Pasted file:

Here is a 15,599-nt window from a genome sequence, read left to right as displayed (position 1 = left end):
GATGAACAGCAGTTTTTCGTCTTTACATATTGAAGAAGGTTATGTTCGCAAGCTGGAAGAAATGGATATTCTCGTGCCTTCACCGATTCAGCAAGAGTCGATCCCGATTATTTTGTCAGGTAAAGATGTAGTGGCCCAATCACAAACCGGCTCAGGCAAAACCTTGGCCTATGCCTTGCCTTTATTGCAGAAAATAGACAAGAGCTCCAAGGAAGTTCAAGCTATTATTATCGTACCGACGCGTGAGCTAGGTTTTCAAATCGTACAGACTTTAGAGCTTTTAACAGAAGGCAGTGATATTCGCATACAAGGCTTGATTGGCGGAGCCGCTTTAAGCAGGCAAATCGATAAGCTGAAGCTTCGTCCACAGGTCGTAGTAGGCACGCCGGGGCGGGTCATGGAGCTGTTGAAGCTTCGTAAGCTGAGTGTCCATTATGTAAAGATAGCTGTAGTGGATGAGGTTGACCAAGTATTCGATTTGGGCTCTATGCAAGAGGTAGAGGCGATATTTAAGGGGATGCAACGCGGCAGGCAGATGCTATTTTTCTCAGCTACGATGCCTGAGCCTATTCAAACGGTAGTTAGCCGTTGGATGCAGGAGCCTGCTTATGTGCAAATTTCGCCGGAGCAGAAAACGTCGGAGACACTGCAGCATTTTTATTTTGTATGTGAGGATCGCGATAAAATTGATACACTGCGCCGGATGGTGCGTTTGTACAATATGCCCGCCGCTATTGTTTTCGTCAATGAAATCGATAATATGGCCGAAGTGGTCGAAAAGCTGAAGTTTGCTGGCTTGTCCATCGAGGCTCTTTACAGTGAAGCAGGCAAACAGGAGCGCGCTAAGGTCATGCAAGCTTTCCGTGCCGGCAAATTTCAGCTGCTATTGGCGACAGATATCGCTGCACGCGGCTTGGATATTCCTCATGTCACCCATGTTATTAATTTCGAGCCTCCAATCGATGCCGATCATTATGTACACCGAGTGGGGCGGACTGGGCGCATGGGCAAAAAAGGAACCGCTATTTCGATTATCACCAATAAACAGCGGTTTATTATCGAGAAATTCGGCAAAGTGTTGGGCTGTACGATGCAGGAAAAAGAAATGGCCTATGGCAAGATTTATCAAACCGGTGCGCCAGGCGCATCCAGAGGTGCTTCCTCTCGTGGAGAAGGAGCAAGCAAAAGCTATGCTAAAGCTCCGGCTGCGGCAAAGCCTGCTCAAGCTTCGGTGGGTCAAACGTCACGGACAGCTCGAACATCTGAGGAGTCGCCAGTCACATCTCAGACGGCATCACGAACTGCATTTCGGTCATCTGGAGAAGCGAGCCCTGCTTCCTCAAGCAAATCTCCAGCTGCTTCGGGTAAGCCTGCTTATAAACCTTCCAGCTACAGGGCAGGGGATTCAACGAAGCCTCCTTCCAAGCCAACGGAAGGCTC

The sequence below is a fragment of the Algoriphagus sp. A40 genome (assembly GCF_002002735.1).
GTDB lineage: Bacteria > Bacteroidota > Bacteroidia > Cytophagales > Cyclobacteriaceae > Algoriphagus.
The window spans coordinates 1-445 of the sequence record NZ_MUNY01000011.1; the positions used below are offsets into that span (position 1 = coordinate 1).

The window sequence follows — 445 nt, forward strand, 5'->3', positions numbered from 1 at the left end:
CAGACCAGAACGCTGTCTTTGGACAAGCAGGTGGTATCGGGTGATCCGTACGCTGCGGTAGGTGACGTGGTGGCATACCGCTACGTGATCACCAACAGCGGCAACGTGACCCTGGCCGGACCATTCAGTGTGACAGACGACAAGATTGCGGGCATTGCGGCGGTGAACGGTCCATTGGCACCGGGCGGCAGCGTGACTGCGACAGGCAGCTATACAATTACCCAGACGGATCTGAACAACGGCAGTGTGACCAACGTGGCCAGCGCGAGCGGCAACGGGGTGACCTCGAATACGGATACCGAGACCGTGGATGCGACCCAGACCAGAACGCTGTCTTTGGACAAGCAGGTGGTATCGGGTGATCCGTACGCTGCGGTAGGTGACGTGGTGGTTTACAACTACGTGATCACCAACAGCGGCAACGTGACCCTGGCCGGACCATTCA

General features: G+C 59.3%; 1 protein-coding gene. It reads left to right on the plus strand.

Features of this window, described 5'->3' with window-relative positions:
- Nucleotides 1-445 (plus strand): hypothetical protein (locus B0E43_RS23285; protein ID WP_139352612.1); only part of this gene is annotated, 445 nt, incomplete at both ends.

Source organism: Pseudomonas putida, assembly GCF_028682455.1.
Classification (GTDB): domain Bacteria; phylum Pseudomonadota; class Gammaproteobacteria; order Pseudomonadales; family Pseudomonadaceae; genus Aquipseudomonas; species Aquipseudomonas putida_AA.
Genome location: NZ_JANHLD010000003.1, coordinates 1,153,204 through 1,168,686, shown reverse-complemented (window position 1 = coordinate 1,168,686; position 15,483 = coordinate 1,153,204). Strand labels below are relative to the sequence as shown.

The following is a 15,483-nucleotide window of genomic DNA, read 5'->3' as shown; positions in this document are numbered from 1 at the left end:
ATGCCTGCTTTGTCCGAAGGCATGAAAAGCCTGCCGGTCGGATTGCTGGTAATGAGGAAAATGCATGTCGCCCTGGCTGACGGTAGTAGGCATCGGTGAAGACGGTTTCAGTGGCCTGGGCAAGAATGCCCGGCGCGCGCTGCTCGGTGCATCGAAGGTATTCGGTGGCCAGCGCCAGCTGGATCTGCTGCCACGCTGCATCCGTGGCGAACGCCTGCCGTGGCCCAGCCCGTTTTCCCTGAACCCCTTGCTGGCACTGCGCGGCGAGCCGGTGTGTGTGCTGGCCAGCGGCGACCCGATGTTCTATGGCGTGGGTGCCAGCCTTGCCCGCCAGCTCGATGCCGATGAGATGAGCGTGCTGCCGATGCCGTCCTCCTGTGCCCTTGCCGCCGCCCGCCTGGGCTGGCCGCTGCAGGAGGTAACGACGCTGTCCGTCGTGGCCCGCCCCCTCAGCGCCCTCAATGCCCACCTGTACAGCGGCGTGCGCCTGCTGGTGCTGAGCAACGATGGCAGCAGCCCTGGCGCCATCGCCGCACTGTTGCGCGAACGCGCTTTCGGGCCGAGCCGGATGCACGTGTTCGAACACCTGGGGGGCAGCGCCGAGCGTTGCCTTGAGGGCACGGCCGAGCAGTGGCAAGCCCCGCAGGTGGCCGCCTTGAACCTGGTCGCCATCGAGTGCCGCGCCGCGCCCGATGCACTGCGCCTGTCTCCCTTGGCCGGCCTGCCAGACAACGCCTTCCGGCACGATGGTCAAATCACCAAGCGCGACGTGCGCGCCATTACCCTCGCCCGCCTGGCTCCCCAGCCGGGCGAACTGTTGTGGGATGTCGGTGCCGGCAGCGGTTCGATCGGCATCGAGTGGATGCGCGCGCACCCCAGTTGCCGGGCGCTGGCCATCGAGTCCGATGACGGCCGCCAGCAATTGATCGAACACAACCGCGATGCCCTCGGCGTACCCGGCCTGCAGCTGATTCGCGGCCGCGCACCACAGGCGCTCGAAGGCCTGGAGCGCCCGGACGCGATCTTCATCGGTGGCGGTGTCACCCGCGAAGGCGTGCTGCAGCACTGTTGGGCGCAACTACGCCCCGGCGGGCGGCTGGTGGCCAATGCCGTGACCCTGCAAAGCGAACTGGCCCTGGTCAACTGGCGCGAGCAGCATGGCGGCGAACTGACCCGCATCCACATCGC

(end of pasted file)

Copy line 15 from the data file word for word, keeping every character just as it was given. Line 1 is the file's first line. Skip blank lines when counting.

ATGCCTGCTTTGTCCGAAGGCATGAAAAGCCTGCCGGTCGGATTGCTGGTAATGAGGAAAATGCATGTCGCCCTGGCTGACGGTAGTAGGCATCGGTGAAGACGGTTTCAGTGGCCTGGGCAAGAATGCCCGGCGCGCGCTGCTCGGTGCATCGAAGGTATTCGGTGGCCAGCGCCAGCTGGATCTGCTGCCACGCTGCATCCGTGGCGAACGCCTGCCGTGGCCCAGCCCGTTTTCCCTGAACCCCTTGCTGGCACTGCGCGGCGAGCCGGTGTGTGTGCTGGCCAGCGGCGACCCGATGTTCTATGGCGTGGGTGCCAGCCTTGCCCGCCAGCTCGATGCCGATGAGATGAGCGTGCTGCCGATGCCGTCCTCCTGTGCCCTTGCCGCCGCCCGCCTGGGCTGGCCGCTGCAGGAGGTAACGACGCTGTCCGTCGTGGCCCGCCCCCTCAGCGCCCTCAATGCCCACCTGTACAGCGGCGTGCGCCTGCTGGTGCTGAGCAACGATGGCAGCAGCCCTGGCGCCATCGCCGCACTGTTGCGCGAACGCGCTTTCGGGCCGAGCCGGATGCACGTGTTCGAACACCTGGGGGGCAGCGCCGAGCGTTGCCTTGAGGGCACGGCCGAGCAGTGGCAAGCCCCGCAGGTGGCCGCCTTGAACCTGGTCGCCATCGAGTGCCGCGCCGCGCCCGATGCACTGCGCCTGTCTCCCTTGGCCGGCCTGCCAGACAACGCCTTCCGGCACGATGGTCAAATCACCAAGCGCGACGTGCGCGCCATTACCCTCGCCCGCCTGGCTCCCCAGCCGGGCGAACTGTTGTGGGATGTCGGTGCCGGCAGCGGTTCGATCGGCATCGAGTGGATGCGCGCGCACCCCAGTTGCCGGGCGCTGGCCATCGAGTCCGATGACGGCCGCCAGCAATTGATCGAACACAACCGCGATGCCCTCGGCGTACCCGGCCTGCAGCTGATTCGCGGCCGCGCACCACAGGCGCTCGAAGGCCTGGAGCGCCCGGACGCGATCTTCATCGGTGGCGGTGTCACCCGCGAAGGCGTGCTGCAGCACTGTTGGGCGCAACTACGCCCCGGCGGGCGGCTGGTGGCCAATGCCGTGACCCTGCAAAGCGAACTGGCCCTGGTCAACTGGCGCGAGCAGCATGGCGGCGAACTGACCCGCATCCACATCGC